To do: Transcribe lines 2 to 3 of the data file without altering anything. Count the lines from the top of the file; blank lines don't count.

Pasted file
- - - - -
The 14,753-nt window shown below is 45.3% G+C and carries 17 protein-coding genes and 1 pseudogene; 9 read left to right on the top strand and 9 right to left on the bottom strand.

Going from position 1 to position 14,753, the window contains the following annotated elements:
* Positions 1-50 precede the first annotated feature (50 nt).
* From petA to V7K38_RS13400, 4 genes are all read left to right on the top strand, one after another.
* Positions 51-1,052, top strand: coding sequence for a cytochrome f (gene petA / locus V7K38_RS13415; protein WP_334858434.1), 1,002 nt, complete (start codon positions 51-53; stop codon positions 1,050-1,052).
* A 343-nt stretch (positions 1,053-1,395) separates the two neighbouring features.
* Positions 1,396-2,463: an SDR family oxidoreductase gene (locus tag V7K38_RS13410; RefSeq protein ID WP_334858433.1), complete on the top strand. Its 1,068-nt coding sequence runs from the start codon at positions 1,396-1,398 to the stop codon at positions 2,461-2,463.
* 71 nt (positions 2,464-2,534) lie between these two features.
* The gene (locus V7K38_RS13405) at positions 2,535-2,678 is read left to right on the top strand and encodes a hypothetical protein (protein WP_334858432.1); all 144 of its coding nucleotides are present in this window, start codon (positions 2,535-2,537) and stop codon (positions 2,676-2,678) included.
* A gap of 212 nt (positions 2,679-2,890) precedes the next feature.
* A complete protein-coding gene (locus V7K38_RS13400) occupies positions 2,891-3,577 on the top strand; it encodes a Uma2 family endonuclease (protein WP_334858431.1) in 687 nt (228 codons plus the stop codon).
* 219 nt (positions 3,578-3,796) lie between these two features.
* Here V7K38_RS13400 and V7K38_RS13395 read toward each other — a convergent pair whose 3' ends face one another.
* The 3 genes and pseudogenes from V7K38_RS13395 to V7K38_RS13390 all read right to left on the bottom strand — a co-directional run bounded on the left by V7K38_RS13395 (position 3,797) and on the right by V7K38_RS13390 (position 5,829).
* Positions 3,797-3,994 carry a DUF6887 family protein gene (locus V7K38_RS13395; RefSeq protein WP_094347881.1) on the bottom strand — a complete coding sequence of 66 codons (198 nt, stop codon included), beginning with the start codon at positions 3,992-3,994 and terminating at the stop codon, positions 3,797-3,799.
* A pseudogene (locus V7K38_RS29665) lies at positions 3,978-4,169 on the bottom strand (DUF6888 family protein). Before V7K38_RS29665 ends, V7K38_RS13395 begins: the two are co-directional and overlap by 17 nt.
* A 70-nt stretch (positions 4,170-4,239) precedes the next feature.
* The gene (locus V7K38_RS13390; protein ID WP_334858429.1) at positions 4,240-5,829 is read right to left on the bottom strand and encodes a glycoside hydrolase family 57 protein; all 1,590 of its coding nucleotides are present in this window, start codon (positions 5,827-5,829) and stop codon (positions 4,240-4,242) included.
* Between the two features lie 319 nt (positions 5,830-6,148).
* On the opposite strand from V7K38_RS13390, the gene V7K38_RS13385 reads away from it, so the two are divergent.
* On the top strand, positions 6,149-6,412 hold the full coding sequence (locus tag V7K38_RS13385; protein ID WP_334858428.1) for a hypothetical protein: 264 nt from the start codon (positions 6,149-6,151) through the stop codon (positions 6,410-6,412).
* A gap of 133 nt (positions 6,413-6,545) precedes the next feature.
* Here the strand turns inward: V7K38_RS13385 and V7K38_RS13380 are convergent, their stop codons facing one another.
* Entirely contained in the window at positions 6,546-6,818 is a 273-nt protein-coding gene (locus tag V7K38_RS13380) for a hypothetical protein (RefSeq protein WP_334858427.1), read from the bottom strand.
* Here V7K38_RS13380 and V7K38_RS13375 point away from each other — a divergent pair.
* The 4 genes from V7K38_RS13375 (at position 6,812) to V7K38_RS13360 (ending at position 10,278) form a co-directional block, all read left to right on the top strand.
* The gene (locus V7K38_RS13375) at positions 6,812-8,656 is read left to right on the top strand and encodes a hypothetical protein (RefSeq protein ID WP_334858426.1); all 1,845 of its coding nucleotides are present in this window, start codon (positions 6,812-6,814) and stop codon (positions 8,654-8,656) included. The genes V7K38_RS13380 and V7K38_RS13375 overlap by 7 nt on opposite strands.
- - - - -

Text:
Going from position 1 to position 14,753, the window contains the following annotated elements:
* Positions 1-50 precede the first annotated feature (50 nt).